California is the ultimate land of opportunity. And everyone has an equal chance.
OK, you can stop laughing now.
An analysis of PropertyShark home listings, Yardi Matrix apartment rentals and GreatSchools rankings of public K-6 campuses in Los Angeles finds that, yes, it takes higher incomes to tap into better education, even the kind covered by taxpayers.
The jaw-dropping takeaway here is that the average home price near the highest-ranking public schools in L.A. is $1,430,000, the report from RentCafe found.
The site says that's about 185 percent higher than the median home price in this market, pegged at $501,000 (other sources have it at $525,000 or even $600,000). The average monthly mortgage, including property taxes, in such an area is $6,772, the report states.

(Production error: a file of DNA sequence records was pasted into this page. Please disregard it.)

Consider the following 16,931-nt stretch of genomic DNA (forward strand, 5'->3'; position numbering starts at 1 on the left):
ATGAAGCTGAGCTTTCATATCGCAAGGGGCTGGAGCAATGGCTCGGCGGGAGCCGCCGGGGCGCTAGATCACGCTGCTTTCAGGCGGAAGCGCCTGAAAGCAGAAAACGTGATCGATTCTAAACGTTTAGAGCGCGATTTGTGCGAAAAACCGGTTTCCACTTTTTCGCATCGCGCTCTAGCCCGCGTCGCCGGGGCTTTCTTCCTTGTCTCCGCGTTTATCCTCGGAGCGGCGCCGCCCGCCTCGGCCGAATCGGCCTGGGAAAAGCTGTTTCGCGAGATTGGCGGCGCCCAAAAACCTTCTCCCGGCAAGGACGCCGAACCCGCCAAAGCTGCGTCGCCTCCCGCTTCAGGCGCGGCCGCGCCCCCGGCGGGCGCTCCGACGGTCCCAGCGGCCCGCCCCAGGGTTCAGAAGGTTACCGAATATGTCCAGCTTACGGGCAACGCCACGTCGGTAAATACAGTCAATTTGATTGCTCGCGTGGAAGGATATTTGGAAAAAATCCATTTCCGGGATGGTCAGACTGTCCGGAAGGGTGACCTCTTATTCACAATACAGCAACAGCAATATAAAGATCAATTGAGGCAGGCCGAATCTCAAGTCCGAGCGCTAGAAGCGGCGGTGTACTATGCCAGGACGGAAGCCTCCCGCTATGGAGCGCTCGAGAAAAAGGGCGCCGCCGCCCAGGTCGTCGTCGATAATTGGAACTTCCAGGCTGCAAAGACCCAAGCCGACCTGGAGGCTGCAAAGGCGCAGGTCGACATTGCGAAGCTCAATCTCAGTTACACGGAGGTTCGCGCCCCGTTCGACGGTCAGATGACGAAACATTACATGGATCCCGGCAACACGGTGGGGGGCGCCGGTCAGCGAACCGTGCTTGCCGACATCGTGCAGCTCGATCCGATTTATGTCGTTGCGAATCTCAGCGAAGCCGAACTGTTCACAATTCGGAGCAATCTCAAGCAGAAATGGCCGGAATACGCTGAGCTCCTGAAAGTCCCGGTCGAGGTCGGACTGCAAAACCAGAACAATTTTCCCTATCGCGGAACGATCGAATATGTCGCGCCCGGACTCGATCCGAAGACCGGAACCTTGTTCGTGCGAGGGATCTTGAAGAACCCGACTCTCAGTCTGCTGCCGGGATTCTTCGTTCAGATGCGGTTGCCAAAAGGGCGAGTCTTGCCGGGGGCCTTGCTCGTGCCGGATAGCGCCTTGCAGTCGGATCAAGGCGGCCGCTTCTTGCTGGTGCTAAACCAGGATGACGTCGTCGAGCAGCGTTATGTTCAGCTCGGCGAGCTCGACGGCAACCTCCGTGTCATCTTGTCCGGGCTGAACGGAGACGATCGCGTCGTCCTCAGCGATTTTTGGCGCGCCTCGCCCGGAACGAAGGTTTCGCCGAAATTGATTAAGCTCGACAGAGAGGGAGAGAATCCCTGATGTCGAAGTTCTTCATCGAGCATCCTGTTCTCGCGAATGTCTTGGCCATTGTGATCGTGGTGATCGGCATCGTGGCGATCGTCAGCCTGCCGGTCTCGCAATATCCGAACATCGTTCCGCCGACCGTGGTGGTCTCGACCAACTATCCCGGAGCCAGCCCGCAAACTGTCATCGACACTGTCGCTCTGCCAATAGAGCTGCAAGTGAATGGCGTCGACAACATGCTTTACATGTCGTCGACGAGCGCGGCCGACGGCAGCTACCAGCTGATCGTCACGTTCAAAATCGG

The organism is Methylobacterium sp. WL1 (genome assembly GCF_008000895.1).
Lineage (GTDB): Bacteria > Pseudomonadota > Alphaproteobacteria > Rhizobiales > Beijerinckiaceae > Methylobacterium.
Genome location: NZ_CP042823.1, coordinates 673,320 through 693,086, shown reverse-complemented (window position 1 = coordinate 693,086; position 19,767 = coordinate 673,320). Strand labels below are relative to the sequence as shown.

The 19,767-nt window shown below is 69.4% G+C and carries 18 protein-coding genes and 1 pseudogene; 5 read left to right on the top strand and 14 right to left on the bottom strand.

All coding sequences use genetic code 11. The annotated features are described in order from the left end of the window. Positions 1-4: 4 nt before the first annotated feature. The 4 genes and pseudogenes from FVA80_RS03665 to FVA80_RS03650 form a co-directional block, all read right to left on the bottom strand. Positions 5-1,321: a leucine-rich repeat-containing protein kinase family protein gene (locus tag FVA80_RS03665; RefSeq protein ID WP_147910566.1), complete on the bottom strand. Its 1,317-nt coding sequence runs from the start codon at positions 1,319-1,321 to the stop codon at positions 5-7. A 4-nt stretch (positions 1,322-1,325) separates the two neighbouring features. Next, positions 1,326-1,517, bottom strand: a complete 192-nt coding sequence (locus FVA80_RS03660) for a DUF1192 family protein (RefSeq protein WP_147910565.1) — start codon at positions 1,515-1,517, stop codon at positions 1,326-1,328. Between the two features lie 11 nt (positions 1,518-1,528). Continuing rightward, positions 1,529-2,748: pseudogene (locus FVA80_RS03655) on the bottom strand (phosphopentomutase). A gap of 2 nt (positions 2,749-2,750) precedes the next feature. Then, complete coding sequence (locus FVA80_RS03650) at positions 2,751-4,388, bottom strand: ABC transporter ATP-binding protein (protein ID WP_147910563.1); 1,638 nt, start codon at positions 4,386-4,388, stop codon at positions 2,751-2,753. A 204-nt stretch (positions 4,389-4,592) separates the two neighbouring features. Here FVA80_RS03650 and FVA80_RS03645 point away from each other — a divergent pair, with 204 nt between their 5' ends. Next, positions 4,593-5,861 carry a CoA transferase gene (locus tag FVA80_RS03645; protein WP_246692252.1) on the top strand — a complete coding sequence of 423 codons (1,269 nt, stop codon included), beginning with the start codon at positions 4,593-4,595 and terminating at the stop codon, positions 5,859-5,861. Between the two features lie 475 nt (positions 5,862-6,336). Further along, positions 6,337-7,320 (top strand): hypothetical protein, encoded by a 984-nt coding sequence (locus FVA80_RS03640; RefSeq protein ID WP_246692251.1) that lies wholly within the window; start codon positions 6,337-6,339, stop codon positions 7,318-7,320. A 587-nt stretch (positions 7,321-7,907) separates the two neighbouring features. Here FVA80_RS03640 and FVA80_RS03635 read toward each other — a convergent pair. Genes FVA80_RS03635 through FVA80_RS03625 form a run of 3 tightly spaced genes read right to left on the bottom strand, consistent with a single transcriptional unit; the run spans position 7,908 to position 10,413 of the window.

It defines highest top-ranking campuses as those with ratings of between 8 and 10 on the GreatSchools site. Those compose 12 percent of public elementary schools in L.A. Most of these campuses are on the Westside, the report states. That makes sense, since the median home price on the Westside is now $1.2 million.
If you throw in the towel on house hunting, however, you're still going to have to pony up to rent near top-ranked schools, the report found.
"Renters spend approximately $617 more on rent every month to live near top-performing elementary schools in L.A. than those living near low-ranking schools," a RentCafe spokeswoman said. "That amounts to more than $7,400 a year."
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The average rent in a bad-schools neighborhood is $1,614, while the same in a good-schools area is $2,231, the site says. That's a 38 percent rent difference.
"With such scarcity of good schools in the city of L.A., it’s not surprising to see significant differences in rent rates from one area to another," the site says.